Year Released: 2017
Directed by: Terry George
Starring: Oscar Isaac, Charlotte Le Bon, Christian Bale
(PG-13, 134 min.)
Genre: Drama, Romance
“I made a promise. I can’t go back on that, Uncle.” Mikael
Come for the romance. Stay for the history. This sweeping epic recounts the horror of the Armenian genocide of 1915 as it crushes love, ambition, and family ties in a deadly avalanche of ruthless violence.
Three lives intersect in the final years of the Ottoman Empire – Mikael (Oscar Isaac), a young Armenian medical student, Ana (Charlotte Le Bon), a fellow Armenian raised in Paris, and Chris (Christian Bale), her American journalist boyfriend.
Mikael first meets Ana at the home of his wealthy uncle in Constantinople where she acts a tutor to his children. She is teaching them how to dance and insists that a breakfasting Mikael join them. The children obviously adore her. Her charm is infectious, her beauty radiant. Mikael is obviously smitten, though he is already betrothed to a young woman from his own village.
Their plans to marry are more of a business arrangement for the young apothecary, Mikael, who cannot afford on his own to obtain a medical degree. Maral’s (Angela Sarafyan) dowry of 400 gold pieces will pay for his schooling. His mother Marta, played by the wonderful Iranian actress Shohreh Aghdashloo who anchored The Stoning of Soraya M, worries that her son does not really love his future wife, but Makael reassures her that they will make a life together. The film derives its title from this promise.
Ana also has her ties. She is involved with Chris, an American journalist who is writing about the unrest there. He pursues his stories relentlessly, and those rather than Ana are where his true passion lies. No wonder it is Mikael that Ana invites to the church to hear a beloved friend of her father sing.
The light filters through the rose window, the darkened altar illuminated by candlelight, and a voice that resonates with ancient mystery and faith. We can almost smell the sweet musk of incense in the hallowed cathedral. Ana and Mikael are drawn to it and each other.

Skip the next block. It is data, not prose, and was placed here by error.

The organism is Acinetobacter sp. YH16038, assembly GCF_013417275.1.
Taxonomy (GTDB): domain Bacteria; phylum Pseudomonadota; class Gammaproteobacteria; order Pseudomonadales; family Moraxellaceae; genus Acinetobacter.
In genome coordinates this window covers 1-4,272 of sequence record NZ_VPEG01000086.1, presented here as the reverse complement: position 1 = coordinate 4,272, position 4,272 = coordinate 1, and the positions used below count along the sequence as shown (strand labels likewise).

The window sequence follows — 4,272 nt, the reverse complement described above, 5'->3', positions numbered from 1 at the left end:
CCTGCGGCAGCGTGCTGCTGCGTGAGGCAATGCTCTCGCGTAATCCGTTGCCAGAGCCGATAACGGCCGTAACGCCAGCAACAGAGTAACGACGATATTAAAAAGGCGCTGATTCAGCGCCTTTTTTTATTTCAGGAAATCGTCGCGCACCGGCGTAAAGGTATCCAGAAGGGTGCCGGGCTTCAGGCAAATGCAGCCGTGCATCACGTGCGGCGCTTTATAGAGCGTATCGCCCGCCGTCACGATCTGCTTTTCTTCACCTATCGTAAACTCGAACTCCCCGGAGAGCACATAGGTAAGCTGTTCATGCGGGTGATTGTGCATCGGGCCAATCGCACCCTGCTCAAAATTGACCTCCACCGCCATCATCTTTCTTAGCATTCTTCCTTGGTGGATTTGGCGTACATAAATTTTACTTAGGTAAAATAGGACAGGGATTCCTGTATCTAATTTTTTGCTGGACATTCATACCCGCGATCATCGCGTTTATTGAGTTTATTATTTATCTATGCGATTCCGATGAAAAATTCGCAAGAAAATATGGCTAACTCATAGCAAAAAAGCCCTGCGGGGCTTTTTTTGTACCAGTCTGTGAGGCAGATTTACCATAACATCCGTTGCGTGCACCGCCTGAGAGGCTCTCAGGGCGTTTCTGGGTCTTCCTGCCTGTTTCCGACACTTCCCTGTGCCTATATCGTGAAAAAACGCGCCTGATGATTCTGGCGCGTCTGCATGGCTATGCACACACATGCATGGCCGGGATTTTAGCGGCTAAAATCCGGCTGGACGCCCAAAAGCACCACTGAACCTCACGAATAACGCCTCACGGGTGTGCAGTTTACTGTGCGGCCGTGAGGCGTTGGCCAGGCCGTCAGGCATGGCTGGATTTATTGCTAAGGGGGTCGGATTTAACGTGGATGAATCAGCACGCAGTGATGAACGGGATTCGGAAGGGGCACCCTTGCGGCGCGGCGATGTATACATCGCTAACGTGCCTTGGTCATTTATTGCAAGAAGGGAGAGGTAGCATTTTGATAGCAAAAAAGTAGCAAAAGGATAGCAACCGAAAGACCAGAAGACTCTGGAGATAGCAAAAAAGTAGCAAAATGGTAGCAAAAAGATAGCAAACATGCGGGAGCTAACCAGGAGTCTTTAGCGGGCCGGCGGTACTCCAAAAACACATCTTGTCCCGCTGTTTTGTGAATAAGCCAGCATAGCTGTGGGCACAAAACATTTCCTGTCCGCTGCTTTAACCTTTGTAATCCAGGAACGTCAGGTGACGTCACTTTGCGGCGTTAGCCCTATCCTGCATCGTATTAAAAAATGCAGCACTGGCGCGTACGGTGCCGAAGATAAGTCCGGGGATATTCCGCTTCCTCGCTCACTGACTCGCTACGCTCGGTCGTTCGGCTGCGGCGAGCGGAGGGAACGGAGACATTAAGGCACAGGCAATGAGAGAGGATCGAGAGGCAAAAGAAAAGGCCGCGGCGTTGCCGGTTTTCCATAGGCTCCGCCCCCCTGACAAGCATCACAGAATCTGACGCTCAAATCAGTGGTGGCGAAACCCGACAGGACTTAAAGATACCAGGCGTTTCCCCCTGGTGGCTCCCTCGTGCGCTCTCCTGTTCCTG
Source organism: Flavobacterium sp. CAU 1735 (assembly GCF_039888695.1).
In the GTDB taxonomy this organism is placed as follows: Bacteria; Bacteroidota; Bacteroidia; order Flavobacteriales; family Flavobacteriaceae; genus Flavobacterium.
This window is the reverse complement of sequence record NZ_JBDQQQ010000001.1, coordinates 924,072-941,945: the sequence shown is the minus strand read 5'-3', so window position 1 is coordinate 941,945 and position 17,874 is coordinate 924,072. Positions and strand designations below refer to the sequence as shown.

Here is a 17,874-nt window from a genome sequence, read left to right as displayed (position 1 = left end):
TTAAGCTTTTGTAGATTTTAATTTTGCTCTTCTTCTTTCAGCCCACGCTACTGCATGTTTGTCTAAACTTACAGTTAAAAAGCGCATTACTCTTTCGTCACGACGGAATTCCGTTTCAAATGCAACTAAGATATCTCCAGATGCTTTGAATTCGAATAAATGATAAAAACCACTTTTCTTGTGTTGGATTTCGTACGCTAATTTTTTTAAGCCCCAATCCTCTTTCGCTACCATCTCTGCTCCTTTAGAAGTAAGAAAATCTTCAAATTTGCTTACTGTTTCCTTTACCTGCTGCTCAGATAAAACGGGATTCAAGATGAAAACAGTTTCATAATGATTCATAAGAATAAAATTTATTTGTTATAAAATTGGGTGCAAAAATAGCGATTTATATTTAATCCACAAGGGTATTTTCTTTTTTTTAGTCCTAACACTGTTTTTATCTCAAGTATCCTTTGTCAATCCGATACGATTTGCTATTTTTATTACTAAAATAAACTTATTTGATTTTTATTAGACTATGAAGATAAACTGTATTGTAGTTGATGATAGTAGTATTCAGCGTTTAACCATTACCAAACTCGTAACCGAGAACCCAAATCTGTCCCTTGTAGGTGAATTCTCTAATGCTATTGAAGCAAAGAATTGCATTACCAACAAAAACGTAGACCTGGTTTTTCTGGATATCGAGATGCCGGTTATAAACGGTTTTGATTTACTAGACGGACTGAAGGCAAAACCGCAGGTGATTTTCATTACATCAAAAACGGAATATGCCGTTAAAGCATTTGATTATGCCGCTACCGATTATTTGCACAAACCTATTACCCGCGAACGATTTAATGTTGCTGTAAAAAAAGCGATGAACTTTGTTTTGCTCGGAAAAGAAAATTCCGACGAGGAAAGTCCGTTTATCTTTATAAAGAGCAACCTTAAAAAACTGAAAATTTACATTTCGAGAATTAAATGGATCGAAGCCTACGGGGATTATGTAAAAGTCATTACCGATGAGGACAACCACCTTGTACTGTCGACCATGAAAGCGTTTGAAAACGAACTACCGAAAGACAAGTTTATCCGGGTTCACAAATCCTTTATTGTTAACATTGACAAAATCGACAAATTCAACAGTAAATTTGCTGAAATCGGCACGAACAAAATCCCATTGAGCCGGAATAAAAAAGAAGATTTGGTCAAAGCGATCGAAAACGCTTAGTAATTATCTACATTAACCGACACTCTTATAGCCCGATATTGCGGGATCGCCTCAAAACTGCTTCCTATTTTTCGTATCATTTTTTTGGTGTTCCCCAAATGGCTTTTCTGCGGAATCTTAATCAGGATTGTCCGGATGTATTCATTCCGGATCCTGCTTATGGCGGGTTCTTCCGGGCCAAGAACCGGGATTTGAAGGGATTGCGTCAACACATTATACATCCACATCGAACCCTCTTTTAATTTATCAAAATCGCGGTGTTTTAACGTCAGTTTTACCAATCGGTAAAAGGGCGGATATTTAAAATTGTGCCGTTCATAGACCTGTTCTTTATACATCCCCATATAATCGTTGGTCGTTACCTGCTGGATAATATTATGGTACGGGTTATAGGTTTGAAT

But that peace is shattered on their way back, as Turks destroy and burn the Armenian conclave. The genocide has begun.
Any thoughts of love or loyalty are quickly swept aside by the tide of violence that envelops all. Even their friend, fellow medical student Emre (Marwen Kenzan), son of a powerful Turkish official, tastes its fury. He is ostracized by his father for helping Mikael avoid conscription into service, and then forced to join the military himself by his father.
This war epic with its central love triangle is reminiscent of 1965’s Dr. Zhivago, though some critics note the romance seems weak here. Perhaps that is because this drama does not give way to the sentimentality of the earlier film. And it is grounded in a sense of honor and loyalty, two traits somewhat lacking in Zhivago and his paramour. Mikael, Ana, and Chris's struggle to do the right thing. Yet even then their choices are thrust upon them more often than not.
Oscar Isaac as Mikael is tremendous here. His eyes speak to us across the screen. He is quickly becoming one of the best young actors out there with an incredible range. He is a handsome, shrewd, and ambitious business man in A Most Violent Year, and almost unrecognizable as the high tech CEO in Ex Machina, with a shaved head, full beard, and very cold eyes behind his steel-framed glasses.
On the other hand, Christian Bale, who amazed us in The Fighter, where he lost 30 pounds to play a coke-ravaged ex boxer, his face almost a death mask, disappoints here. Perhaps it is the script, but he is somewhat wooden, almost as if he’s phoning it in. Perhaps that is one reason the romantic triangle fails to ignite for some critics.
But the real power of this film is that it was made in the first place. The Turks still will not admit to the genocide that reportedly killed 1.5 million Armenians. Now one hundred two years after the facts, The Promise opens the door on secrets hidden and obscured for over a century.
Ignore the tepid response from the critics and listen to the real audience on this one, who awarded it a 96% favorable rating.
A must see for discriminating viewers.
A passionate love triangle simmers in the background while the tragedy of war explodes on the screen. But before the violence of what is now known as the Armenian genocide by the Ottoman Turks, the city of Constantinople was a rather cosmopolitan city.
It is there where the medical student Mikael meets Ana and her American boyfriend Chris. Their night on the town is filled with gaiety, laughter, and bit of belly dancing, and quite a bit of drinking.
Let’s help them remember these last few good times with a special Armenian Cocktail made from pomegranates, their national fruit.
Paree akhorzhag !
Tina's Armenian Kiss Martini
Pomegranates are the Armenian national fruit and you could easily say that vodka is an Armenian national pastime. Combine the two together and you have an explosively delicious cocktail, rich in Armenian flavor.
This is a great one not just for the holidays but any festive occasion. –Tina Der Bedrossian
1 1/2 cups pomegranate juice
2 ounces quality vodka
1 ounce cointreau or Triple Sec or Grand Marnier
1 tsp. orange blossom water
1 cup of ice
Garnish with pomegranate arils and citrus peel
Garnish chilled martini glasses with pomegranate arils and a citrus peel. Shake all ingredients in a shaker and pour into garnished glasses.